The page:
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Questioner: I would like to talk about suicide - not because of any crisis in my own life, nor because I have any reason for suicide, but because the subject is bound to come up when one sees the tragedy of old age - the tragedy of physical disintegration, the breaking up of the body, and the loss of real life in people when this happens. Is there any reason to prolong life when one reaches that state, to go on with the remnants of it? Would it not perhaps be an act of intelligence to recognise when the usefulness of life is over?
Krishnamurti: If it was intelligence that prompted you to end life that very intelligence would have forbidden your body to deteriorate prematurely.
Questioner: But is there not a moment when even the intelligence of the mind cannot prevent this deterioration? Eventually the body wears out - how does one recognise that time when it comes?
Krishnamurti: We ought to go into this rather deeply. There are several things involved in it, aren't there? The deterioration of the body, of the organism, the senility of the mind, and the utter incapacity that breeds resistance. We abuse the body endlessly through custom, taste and negligence. Taste dictates - and the pleasure of it controls and shapes the activity of the organism. When this takes place, the natural intelligence of the body is destroyed. In magazines one sees an extraordinary variety of food, beautifully coloured, appealing to your pleasures of taste, not to what is beneficial for the body. So from youth onwards you gradually deaden and destroy the instrument which should be highly sensitive, active, functioning like a perfect machine. That is part of it, and then there is the mind which for twenty, thirty or eighty years has lived in constant battle and resistance. It knows only contradiction and conflict - emotional or intellectual. Every form of conflict is not only a distortion but brings with it destruction. These then are some of the basic inner and outer factors of deterioration - the perpetually sell-centred activity with its isolating processes.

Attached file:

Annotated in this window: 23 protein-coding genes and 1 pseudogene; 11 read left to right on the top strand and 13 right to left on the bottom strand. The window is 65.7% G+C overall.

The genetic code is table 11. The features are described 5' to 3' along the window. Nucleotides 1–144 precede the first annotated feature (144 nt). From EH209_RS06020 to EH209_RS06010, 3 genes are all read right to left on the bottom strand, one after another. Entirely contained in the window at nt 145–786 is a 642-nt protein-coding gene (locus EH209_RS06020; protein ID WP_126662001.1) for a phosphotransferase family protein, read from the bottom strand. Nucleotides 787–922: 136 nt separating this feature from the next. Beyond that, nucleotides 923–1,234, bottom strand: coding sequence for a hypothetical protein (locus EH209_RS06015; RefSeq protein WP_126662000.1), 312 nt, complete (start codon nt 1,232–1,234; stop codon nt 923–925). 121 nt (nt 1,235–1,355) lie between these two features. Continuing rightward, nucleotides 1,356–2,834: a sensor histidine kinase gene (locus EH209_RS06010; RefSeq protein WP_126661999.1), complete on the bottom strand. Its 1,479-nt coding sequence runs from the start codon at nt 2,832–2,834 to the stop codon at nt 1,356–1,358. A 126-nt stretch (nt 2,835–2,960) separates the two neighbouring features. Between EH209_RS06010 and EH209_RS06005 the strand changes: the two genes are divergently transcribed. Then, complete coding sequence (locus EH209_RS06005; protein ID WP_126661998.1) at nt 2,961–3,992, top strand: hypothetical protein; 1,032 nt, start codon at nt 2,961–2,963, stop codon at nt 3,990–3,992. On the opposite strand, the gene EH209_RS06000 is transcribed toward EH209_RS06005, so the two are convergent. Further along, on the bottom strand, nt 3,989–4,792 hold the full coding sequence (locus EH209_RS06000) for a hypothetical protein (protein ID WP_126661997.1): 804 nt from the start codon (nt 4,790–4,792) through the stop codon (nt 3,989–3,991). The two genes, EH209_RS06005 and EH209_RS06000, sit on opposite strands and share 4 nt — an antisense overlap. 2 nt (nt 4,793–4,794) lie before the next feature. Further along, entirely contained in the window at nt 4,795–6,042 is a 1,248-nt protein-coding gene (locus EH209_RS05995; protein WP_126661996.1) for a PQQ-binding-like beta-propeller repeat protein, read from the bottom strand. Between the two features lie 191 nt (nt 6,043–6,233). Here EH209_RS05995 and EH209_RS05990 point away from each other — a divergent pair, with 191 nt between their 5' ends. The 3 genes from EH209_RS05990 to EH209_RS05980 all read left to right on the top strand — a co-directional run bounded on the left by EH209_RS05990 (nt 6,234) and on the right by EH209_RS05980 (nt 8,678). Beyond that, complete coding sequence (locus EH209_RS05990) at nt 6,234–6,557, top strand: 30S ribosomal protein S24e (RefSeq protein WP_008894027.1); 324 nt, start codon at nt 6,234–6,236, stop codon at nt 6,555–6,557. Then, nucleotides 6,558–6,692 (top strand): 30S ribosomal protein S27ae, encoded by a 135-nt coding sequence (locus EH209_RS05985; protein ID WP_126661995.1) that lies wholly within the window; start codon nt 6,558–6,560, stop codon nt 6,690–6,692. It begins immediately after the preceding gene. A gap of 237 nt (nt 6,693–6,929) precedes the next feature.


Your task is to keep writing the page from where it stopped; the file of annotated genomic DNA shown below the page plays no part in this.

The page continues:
Naturally there is the physical wearing out of the body as well as the unnatural wearing out. The body loses its capacities and memories, and senility gradually takes over. You ask, should not such a person commit suicide, take a pill that will put him out? Who is asking the question - the senile, or those who are watching the senility with sorrow, with despair and fear of their own deterioration?